Impact of COVID-19 and Lockdown on Our Communities
- Our children come from families who are daily wage earners and agri labourers, meaning they do not own any farming land for themselves. Hence, they are the worst affected during any crisis, be it lockdown, incessant rains, or floods. During such times, they are forced to depend on external help.
- This year, due to the lockdown followed by incessant rainfall, community members lost their livelihood for more than 120 days. This meant no money for buying groceries, medicines, and education supplies. It was so horrid that a few parents even had to sell their cattle — something the agri labourers never resort to because cattle ensure a bare minimum income with the milk.
- Immediate help: This includes distributing ration supplies, everyday essentials, and education kits and resources
- Sustainable help: Setting up an In-house ration model for ending the hunger crisis, setting up a Community Library which will serve as an archive of best farming practices for more schools and for the nearby villages.
- When the families ran out of ration, our children distributed vegetables they had cultivated on their art farm. This includes spinach, fenugreek, tomato, brinjal, turmeric powder, green chilies, coriander, amaranth leaves, spring onion, lemon grass, dill leaves, etc.
- This was distributed especially to the elderly people and agri labourers which helped them sustain for at least 2 weeks.
- When the Community Frontline Health Workers started surveying the households to contain the community transmission of coronavirus, they weren’t given adequate safety gear. During this time our students used their stitching skills to make face masks, hand gloves, and upcycled old plastic to make face shields for these community health workers.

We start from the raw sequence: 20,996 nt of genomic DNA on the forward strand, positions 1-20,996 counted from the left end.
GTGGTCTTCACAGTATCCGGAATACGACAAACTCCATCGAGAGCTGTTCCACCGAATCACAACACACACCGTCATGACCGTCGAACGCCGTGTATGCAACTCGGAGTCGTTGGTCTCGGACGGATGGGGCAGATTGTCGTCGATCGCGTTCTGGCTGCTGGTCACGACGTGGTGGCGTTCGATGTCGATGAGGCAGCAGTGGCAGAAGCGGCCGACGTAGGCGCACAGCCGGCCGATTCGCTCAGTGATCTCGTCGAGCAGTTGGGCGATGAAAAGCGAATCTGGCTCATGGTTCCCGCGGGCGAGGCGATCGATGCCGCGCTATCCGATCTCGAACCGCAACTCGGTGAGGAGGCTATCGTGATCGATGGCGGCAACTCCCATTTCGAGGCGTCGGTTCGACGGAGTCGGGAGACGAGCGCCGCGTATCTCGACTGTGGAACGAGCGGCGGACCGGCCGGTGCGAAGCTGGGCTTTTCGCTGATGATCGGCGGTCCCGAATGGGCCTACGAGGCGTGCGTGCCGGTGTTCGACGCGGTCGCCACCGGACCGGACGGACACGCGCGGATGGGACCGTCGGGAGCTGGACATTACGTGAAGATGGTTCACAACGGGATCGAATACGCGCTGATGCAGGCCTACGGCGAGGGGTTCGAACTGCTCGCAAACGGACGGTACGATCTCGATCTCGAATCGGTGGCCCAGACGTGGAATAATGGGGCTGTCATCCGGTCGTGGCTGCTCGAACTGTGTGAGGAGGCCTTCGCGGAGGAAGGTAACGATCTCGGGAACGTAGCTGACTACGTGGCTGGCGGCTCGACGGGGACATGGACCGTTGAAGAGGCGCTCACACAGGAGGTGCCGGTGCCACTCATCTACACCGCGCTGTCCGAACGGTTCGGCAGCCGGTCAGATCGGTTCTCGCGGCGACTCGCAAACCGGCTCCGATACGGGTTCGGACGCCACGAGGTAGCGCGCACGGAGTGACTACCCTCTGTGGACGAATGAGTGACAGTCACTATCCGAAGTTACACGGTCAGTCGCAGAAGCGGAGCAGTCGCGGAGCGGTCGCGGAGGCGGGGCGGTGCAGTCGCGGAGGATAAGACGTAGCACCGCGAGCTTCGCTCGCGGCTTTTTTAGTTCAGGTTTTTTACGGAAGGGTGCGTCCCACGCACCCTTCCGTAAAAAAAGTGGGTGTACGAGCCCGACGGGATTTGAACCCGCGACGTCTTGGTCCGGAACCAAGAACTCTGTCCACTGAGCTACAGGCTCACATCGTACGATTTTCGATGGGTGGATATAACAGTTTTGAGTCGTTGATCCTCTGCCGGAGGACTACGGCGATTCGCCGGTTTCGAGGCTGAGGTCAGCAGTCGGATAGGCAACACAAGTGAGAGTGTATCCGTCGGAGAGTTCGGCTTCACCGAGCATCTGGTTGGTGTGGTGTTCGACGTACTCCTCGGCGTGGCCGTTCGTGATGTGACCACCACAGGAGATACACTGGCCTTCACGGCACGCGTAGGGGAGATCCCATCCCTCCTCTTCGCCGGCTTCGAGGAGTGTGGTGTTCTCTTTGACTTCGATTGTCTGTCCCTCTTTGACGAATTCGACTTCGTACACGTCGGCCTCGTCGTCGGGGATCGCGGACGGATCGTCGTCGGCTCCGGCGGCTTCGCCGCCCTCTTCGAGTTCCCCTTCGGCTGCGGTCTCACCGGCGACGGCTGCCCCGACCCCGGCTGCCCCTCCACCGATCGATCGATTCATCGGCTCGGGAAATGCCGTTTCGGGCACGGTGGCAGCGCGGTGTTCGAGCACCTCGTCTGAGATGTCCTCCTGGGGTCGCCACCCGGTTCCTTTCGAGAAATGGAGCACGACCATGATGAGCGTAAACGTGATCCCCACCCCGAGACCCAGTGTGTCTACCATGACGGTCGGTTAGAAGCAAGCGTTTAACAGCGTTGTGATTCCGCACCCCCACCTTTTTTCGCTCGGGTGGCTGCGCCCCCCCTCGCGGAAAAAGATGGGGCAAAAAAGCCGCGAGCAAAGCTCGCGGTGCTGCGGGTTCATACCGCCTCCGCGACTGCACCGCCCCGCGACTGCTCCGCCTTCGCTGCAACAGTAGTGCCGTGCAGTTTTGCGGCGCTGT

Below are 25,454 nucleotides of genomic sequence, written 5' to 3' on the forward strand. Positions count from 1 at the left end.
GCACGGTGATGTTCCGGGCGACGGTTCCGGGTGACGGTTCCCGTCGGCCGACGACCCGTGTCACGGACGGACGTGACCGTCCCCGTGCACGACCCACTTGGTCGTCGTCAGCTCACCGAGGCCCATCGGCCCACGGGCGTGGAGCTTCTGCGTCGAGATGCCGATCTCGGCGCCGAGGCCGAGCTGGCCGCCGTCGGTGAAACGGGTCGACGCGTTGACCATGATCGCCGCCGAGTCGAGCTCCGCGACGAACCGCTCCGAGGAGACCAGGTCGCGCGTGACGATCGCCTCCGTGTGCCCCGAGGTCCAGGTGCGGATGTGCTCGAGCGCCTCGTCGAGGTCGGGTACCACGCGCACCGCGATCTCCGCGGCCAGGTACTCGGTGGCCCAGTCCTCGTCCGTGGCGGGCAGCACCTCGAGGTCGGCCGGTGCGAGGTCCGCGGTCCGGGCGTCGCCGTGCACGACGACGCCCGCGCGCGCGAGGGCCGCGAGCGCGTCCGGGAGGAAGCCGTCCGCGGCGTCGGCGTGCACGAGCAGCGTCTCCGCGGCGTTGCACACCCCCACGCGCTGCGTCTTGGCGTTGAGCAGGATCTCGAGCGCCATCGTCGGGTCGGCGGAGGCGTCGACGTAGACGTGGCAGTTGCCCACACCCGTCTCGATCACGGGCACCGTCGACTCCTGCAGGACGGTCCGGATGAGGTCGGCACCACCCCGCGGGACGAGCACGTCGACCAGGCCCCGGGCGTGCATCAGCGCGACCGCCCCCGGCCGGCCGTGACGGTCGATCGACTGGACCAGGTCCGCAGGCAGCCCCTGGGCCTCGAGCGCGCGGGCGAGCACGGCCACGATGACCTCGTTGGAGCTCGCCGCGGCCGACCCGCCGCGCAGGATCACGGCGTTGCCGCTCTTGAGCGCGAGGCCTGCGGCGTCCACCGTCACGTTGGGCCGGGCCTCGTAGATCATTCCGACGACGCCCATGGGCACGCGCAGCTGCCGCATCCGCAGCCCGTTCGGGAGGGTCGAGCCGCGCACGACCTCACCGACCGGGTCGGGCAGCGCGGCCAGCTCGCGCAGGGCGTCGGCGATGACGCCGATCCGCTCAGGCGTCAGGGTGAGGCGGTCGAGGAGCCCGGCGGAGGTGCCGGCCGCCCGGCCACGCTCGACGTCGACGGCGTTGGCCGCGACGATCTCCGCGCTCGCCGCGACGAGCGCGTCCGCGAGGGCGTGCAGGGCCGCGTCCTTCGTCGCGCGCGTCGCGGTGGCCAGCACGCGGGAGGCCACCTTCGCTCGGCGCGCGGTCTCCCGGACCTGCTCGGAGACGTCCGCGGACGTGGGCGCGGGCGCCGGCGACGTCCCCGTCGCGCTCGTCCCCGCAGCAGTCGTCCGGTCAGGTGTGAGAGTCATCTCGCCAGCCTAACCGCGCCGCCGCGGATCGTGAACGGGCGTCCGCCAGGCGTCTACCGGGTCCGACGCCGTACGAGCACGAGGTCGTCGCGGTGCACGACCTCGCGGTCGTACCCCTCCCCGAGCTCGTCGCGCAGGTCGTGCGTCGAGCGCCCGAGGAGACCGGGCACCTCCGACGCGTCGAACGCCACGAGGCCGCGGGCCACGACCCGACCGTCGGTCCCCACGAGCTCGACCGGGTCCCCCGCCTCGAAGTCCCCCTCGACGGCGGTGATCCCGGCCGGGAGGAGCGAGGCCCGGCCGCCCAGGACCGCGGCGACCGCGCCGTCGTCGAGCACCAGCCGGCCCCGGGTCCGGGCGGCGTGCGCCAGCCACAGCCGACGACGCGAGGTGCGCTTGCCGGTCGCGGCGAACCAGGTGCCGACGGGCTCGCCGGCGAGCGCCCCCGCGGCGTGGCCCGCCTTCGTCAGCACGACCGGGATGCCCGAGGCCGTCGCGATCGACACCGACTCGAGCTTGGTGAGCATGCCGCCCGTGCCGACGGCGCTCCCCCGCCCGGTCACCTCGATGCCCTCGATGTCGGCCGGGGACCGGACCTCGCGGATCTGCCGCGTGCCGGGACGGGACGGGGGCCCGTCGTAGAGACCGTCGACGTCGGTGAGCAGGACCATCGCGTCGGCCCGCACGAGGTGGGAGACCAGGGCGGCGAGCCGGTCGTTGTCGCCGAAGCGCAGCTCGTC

- When people started wearing masks, lip-reading got difficult for the hearing impaired. Our kids came up with a solution: A transparent mask and gifted it to the people.
- Children also designed a contactless handwashing mechanism using trash and plastic bottles which have been installed at the entrance of the organic farm. After this, many people started replicating it and installed it at their respective houses.
- Children also made a portable washing machine to wash masks every day and a portable dryer to dry the masks.
― Ken Robinson
About Insight Walk
Insight Walk Education is a registered non-profit organization based out in rural Kolhapur, Maharashtra. We run an 18-month rural fellowship program for women fellows who work with 40-60 children from the respective village in an after-school intervention program. Our fellows are community women from the same village who go through rigorous training and receive continuous support during their fellowship.
About Solidarity Art Farm Museum Project
What started as a mere organic farming project has now become a museum completely managed by kids from the age group 6-14.
It is a space where children learn journalism, community research, documentation, photography, organic farming, miniature art, innovate from trash, make organic colors from flowers and plants, use paintings, illustrations, block-printing, hand embroidery, poems, storytelling, etc to document their community and much more.
2. Several farmers from the nearby villages visited our museum and asked kids about how they managed to grow turmeric without any chemical fertilizers.
3. Kids from our arts lab at Golivane vasat in Bhendavade village of Kolhapur district converted their painting to a farm.
4. A robot that sketches circles for children.
5. Vacuum cleaner using trash
Note: Donations to Insight Walk benefit tax exemption.